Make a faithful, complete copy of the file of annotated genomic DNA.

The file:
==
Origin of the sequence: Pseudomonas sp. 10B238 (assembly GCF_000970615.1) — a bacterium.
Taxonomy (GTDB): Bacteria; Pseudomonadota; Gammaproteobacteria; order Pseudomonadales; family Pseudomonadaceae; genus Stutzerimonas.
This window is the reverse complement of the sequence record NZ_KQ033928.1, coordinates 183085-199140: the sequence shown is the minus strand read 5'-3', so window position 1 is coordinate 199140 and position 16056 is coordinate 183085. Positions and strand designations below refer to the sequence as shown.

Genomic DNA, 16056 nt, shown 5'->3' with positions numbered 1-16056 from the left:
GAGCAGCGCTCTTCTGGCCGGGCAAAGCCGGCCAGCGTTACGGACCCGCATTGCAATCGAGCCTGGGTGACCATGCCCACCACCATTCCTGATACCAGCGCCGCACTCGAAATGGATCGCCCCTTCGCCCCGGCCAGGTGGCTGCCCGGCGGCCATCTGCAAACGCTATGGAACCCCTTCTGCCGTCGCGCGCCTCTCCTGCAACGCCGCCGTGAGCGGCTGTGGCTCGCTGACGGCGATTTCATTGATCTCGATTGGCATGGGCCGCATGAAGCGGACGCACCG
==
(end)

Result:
Origin of the sequence: Pseudomonas sp. 10B238 (assembly GCF_000970615.1) — a bacterium.
Taxonomy (GTDB): Bacteria; Pseudomonadota; Gammaproteobacteria; order Pseudomonadales; family Pseudomonadaceae; genus Stutzerimonas.
This window is the reverse complement of the sequence record NZ_KQ033928.1, coordinates 183085-199140: the sequence shown is the minus strand read 5'-3', so window position 1 is coordinate 199140 and position 16056 is coordinate 183085. Positions and strand designations below refer to the sequence as shown.

Genomic DNA, 16056 nt, shown 5'->3' with positions numbered 1-16056 from the left:
GAGCAGCGCTCTTCTGGCCGGGCAAAGCCGGCCAGCGTTACGGACCCGCATTGCAATCGAGCCTGGGTGACCATGCCCACCACCATTCCTGATACCAGCGCCGCACTCGAAATGGATCGCCCCTTCGCCCCGGCCAGGTGGCTGCCCGGCGGCCATCTGCAAACGCTATGGAACCCCTTCTGCCGTCGCGCGCCTCTCCTGCAACGCCGCCGTGAGCGGCTGTGGCTCGCTGACGGCGATTTCATTGATCTCGATTGGCATGGGCCGCATGAAGCGGACGCACCG